There were greater concentrations of As, Cu, Zn, and P in forage from PL-amended soils compared to those from control. Although PL application resulted in elevated concentrations of As, Cu, Z, and P in forage tissues, it did not cause tissue As, Cu, and Zn levels to increase above the NRC domestic animal mineral tolerance levels. The forage samples from both PL-amended soils were Zn sufficient and Cu deficient for animal feed.

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Table 1. Total concentrations (mg kg−1) of trace elements in poultry litter applied on April 2008, November 2009, and March 2009.
Table 1. Total concentrations (mg kg−1) of trace elements in poultry litter applied on April 2008, November 2009, and March 2009.
AsCuZn
April 200823.6207229
November 200814.9743431
March 200926.7672671
Table 2. General chemical and physical properties of Cecil and Sedgefield PL-amended soils at 0–2.5 and 2.5–7.5 cm depths.
Table 2. General chemical and physical properties of Cecil and Sedgefield PL-amended soils at 0–2.5 and 2.5–7.5 cm depths.
SoilDepth (cm)pH (1:1 water)Composition (mg kg −1)Particle size distribution (%)

Total Fe OxideAmorphous Fe OxideTotal CSandSiltClay
Cecil0–2.56.007,1733,39757.458348
Cecil2.5–7.55.877,5113,35626.4493615
Sedgefield0–2.55.994,5053,25944.775232
Sedgefield2.5–7.55.855,2813,93620.872253
Table 3. Total concentrations (mg kg−1) of As, Cu, and Zn in poultry litter-amended pastures and control plot.
Table 3. Total concentrations (mg kg−1) of As, Cu, and Zn in poultry litter-amended pastures and control plot.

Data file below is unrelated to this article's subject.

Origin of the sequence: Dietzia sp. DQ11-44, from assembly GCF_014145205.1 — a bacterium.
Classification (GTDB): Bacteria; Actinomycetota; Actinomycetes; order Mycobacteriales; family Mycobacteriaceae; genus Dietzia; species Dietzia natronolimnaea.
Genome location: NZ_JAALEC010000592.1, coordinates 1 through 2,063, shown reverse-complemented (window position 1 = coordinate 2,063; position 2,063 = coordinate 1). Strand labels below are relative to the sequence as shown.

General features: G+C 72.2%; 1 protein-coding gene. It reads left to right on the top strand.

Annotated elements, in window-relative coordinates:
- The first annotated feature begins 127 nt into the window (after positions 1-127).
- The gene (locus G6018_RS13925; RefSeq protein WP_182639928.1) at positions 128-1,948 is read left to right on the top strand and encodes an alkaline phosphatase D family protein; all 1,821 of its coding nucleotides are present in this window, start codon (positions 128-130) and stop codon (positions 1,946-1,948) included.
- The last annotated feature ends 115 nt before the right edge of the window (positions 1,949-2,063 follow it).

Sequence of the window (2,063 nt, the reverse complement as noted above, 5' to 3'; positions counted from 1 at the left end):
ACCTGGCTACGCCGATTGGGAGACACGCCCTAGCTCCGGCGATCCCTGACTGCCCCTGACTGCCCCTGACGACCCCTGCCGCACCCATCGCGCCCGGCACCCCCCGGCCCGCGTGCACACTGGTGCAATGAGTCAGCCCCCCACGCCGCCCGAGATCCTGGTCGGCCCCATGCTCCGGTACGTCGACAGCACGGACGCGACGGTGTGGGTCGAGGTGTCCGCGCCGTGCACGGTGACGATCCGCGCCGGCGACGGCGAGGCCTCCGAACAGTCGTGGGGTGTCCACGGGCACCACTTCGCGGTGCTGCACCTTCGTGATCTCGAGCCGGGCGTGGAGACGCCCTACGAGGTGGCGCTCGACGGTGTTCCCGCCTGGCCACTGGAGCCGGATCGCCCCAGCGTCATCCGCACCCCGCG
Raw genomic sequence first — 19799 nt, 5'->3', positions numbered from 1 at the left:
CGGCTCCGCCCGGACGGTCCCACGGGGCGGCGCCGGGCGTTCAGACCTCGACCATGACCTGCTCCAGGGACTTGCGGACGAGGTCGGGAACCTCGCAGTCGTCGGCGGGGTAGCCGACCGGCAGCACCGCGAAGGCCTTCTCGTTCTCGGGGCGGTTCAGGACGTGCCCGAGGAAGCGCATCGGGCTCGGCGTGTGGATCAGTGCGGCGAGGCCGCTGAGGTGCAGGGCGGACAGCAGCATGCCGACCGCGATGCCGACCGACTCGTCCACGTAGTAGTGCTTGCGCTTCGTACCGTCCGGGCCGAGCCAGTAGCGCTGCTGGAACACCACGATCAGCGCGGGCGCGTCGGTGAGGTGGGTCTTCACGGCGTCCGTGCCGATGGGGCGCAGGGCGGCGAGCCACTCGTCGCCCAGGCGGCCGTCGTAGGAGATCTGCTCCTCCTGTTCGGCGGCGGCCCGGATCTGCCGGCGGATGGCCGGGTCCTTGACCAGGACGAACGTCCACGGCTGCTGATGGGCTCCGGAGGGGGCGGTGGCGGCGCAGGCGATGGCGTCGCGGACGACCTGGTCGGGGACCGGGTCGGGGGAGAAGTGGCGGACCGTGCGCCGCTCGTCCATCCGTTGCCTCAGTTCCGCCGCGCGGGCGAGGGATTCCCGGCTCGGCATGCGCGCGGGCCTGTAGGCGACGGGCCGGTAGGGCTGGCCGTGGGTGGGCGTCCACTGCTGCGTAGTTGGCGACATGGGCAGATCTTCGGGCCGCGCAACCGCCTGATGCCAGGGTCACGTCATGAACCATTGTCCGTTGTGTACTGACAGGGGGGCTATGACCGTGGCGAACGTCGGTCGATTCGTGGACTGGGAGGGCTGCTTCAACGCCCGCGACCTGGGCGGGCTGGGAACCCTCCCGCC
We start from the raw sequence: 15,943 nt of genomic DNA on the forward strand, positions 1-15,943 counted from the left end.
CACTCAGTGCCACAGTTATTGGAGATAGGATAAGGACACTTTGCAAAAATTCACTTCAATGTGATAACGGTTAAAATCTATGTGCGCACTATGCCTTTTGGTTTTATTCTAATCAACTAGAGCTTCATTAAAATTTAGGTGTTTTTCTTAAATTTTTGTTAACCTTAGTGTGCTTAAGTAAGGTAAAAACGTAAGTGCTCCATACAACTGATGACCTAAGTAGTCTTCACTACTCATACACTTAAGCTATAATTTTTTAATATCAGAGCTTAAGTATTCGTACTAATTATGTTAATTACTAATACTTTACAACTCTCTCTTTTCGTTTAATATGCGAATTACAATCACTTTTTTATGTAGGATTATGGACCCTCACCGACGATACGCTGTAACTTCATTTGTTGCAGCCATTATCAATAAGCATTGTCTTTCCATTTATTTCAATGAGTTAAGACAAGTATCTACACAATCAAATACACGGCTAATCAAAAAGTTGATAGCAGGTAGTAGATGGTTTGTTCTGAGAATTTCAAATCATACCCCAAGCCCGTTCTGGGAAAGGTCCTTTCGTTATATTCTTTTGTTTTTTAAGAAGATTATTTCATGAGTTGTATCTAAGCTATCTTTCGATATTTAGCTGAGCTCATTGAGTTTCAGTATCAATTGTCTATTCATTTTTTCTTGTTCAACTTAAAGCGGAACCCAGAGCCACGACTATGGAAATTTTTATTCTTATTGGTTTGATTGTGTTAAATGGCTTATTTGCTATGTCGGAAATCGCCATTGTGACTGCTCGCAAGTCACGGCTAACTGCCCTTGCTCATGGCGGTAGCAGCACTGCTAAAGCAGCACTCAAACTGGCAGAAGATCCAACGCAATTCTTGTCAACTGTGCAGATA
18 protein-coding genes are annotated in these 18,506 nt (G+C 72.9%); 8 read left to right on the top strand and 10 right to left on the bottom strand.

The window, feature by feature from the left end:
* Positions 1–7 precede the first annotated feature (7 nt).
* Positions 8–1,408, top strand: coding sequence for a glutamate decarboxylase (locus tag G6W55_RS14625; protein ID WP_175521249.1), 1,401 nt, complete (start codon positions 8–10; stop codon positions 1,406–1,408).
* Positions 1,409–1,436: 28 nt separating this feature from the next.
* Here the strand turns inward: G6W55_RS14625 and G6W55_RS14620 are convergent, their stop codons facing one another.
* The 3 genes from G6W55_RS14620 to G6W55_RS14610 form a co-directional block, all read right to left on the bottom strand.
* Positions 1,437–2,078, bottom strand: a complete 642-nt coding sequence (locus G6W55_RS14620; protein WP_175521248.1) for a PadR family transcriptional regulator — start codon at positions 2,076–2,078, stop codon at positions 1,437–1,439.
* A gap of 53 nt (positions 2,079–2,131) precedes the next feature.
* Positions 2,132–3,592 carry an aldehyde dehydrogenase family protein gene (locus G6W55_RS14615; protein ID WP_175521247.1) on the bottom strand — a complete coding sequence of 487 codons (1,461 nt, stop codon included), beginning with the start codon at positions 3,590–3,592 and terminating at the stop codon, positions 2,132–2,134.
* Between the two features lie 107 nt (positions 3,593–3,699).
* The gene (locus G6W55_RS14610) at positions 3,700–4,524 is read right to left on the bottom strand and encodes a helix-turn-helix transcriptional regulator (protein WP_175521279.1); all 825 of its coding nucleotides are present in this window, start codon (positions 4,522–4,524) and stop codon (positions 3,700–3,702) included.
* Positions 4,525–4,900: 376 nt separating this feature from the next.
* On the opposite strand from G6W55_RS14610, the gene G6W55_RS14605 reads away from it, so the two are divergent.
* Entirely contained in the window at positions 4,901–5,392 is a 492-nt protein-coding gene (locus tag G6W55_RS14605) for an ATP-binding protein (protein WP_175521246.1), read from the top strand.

AsCuZn
Depth (0–2.5 cm)

Control1.46 a a13.6 a32.0 a
Cecil (PL-amended)3.67 b95.6 b121 b
Sedgefield (PL-amended)3.91 b88.2 b88.0 c

Depth (2.5–7.5 cm)

Control1.57 a a29.3 a34.0 a
Cecil (PL-amended)3.04 b44.1 ab51.6 a
Sedgefield (PL-amended)3.46 b66.5 c56.0 a

USEPA loading Limit207501,400
aMeans within a column at a given depth followed by the same letter are not different significantly according to LSD (p < 0.05)
Table 4. Arsenic fractionation (mg kg−1) in poultry litter-amended soils at 0–2.5 and 2.5–7.5 cm depths.
Table 4. Arsenic fractionation (mg kg−1) in poultry litter-amended soils at 0–2.5 and 2.5–7.5 cm depths.
WE aNaHCO3NaOHResidualTotal
Depth (0–2.5 cm)

Control0.03 a b0.17 a0.55 a0.55 a1.29 a
Cecil (PL-amended)0.07 b0.36 b1.43 b1.81 b3.67 b
Sedgefield (PL-amended)0.07 b0.53 c1.52 b1.79 b3.91 b

Depth (2.5–7.5 cm)

Control0.003 a b0.07 a0.81 a0.50 a1.39 a
Cecil (PL-amended)0.017 b0.21 ab1.09 b1.68 b3.03 b
Sedgefield (PL-amended)0.014 b0.24 b1.19 b2.00 b3.46 b
aWE, NaHCO3, and NaOH stand for water-soluble-, adsorbed-, and Fe/Al-associated arsenic, respectively;
bMeans within column followed by the same letter are not different significantly according to LSD (p < 0.05).